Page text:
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Letter to Home Secretary

Published: 01 May 2018 15:49
Part of:
International

Meeting requested to discuss Scotland’s unique migration needs.

Cabinet Secretary for External Affairs Fiona Hyslop has written to Sajid Javid on his appointment as Home Secretary.

Ms Hyslop highlighted the key issues in relation to Scotland’s unique population needs and has requested a meeting with Mr Javid to discuss these further.

Full text of the letter is below.

Dear Sajid

I write to congratulate you on your new position as Home Secretary and look forward to working with you.

I am aware you will be spending time being briefed on your new responsibilities and I would like to take this opportunity to outline some matters in relation to Scotland’s population needs which deserve your immediate attention.

Over the past 12 months the Scottish Government has published a series of reports and evidence, including to the Migration Advisory Committee, demonstrating the significant positive impact migrants make to Scotland’s economy, our society and our communities and, as a result, the critical importance of migration to Scotland’s future prosperity.

I attach these published documents for your reference, including our evidence to the Migration Advisory Committee, our discussion paper entitled Scotland’s population and migration policy: Discussion paper on evidence, policy and powers for the Scottish Parliament and our paper published in January this year entitled Scotland’s Place in Europe:  People, Jobs and Investment.

Scotland is particularly vulnerable to any reduction in inward migration because of our distinct demographics. Across Scotland, as a whole population growth is projected to be driven entirely by migration with over a third of Scotland’s local authorities facing depopulation over the 25 years to 2039.

The most recent population estimates from the National Records of Scotland showed a welcome increase in the numbers of people moving to Scotland from the rest of the UK but a worrying decrease in the number coming from overseas.

The economic importance of migration to Scotland cannot be overestimated. Scottish Government analysis submitted to the Migration Advisory Committee’s call for evidence on the role of EEA workers in the UK labour market found that the average EU citizen in Scotland adds £10,400 to government revenue and £34,400 to Gross Domestic Product (GDP) each year.

In addition to this, new economic modelling in our recently published document Scotland’s population needs and migration policy quantifies the impact that lower migration post Brexit could have on the Scottish economy and found that by 2040, lower migration alone would reduce Scotland’s real GDP by 4.5% - equivalent to a fall of almost £5 billion a year. The reduction across the rest of the UK would be 3.7%, demonstrating the Scottish economy’s greater reliance on migration.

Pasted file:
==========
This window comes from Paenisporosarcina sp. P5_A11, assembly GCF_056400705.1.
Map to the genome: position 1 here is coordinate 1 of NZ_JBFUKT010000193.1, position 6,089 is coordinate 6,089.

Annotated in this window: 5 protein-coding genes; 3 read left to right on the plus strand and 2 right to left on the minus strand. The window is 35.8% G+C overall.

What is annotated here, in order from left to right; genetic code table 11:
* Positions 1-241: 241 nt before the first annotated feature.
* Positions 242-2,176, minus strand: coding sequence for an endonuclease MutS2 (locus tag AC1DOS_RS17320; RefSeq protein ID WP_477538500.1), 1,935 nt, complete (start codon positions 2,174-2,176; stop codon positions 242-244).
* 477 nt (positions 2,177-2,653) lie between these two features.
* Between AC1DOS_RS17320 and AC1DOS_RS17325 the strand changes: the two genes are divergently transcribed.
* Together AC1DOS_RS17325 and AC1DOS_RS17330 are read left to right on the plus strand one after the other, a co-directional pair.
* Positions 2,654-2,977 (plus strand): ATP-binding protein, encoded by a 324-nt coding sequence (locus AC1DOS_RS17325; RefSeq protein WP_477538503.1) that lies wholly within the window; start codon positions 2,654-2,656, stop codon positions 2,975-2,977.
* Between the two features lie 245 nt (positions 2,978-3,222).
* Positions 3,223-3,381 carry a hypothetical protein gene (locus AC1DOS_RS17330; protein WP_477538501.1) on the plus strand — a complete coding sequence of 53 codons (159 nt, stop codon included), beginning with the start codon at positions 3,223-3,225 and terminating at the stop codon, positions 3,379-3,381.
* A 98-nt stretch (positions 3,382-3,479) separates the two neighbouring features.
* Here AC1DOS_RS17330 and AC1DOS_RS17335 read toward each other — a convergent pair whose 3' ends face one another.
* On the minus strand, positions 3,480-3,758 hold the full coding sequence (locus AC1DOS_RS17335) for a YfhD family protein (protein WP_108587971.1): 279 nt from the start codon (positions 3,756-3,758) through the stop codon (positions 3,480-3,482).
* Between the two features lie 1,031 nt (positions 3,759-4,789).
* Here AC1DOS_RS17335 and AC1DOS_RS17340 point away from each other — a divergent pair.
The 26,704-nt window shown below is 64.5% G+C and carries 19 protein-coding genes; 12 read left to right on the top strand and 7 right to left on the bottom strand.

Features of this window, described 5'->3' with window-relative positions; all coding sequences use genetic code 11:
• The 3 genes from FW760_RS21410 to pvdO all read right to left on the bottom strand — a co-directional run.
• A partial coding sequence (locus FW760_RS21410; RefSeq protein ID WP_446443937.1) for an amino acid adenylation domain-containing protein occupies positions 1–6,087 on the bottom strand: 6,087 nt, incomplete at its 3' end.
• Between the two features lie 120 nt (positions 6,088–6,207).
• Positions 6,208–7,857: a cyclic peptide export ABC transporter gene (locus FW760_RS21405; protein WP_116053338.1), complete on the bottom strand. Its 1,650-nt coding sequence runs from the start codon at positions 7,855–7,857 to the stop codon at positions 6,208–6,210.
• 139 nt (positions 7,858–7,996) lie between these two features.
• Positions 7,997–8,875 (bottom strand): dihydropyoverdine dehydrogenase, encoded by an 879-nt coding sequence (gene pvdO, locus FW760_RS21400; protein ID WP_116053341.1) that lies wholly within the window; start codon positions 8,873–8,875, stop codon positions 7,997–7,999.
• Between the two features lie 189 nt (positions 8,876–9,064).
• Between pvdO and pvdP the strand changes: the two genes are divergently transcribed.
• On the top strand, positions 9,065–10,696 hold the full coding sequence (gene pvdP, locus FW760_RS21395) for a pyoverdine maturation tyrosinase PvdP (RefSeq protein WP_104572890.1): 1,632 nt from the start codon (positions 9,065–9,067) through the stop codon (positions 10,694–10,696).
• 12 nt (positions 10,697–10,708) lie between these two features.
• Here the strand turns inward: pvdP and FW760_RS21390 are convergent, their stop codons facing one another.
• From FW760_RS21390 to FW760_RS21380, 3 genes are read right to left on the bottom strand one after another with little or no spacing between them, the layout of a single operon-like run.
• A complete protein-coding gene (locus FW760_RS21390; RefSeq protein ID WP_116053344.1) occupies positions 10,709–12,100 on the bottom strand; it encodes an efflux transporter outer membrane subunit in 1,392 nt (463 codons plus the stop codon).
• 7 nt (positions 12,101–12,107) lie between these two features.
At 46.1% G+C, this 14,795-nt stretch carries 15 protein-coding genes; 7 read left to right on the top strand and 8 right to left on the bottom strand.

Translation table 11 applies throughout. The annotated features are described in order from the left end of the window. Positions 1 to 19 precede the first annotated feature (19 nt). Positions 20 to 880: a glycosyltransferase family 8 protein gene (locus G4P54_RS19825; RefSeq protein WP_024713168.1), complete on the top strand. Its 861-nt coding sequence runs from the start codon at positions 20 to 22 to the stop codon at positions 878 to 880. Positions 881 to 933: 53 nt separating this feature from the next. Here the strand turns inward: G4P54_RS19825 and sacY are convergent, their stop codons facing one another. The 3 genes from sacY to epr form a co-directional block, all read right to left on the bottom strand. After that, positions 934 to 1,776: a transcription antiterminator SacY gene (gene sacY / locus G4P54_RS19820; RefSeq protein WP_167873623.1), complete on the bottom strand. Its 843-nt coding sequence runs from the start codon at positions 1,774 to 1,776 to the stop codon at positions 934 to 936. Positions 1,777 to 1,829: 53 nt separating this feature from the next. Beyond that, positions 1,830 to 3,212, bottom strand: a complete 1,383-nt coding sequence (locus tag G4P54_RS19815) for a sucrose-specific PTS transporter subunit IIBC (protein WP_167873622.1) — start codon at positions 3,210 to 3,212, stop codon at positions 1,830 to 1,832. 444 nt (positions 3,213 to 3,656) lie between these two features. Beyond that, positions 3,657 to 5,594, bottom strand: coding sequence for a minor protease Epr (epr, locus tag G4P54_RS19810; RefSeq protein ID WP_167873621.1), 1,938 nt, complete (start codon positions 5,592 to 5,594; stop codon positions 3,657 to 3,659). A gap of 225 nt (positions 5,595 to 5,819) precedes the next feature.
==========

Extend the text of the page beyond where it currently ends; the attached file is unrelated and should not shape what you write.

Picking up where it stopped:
Further, in a ‘worst case scenario’ where migration is reduced to tens of thousands, in line with UK Government policy, the cost to the Scottish economy could be £10 billion per year by 2040 – I hope you agree that scenario would be utterly unacceptable.

There is cross-party consensus that a distinct approach to migration for Scotland is required. Indeed on 22 February this year, the Scottish Parliament backed a motion calling for such an approach. There have also been calls from Westminster including the All-Party Parliamentary Group on Social Integration and the Scottish Affairs Committee, as well as from business groups including the Federation of Small Businesses and Scottish Council for Development and Industry for a solution which is tailored to Scotland’s unique circumstances. 

We are already seeing instances where people who are either able to fill particular skills gaps in Scotland or who provide essential services in rural areas have been prevented from coming to Scotland, or faced removal or deportation as a result of targets and criteria that simply do not take account of Scotland’s needs, and where public bodies are facing an increase in the immigration skills charge that inhibits their ability to recruit essential staff from outwith the UK.

I note the commitment that you made yesterday to a fair and humane immigration policy that welcomes and celebrates people who are here legally, people who have come in the past or who are looking to come and who want to do the right thing and contribute to our country. As part of that, I look forward to an early meeting with you to discuss the opportunities and ways in which Scotland’s unique migration needs can be recognised – as set out in Scotland’s population needs and migration policy – alongside the ways in which the immigration white paper could properly reflect Scotland’s position and provide certainty and security to EU citizens, who have made their home here that has been denied to those of the Windrush generation.

In light of the many public statements made repeatedly by the Prime Minister and other UK Government Ministers that they will engage fully with the Devolved Administrations, I look forward to an early meeting.

I am copying this letter to the Chancellor of the Duchy of Lancaster, the Minister of State for Immigration, as well as the Secretary of State for Scotland.

Fiona Hyslop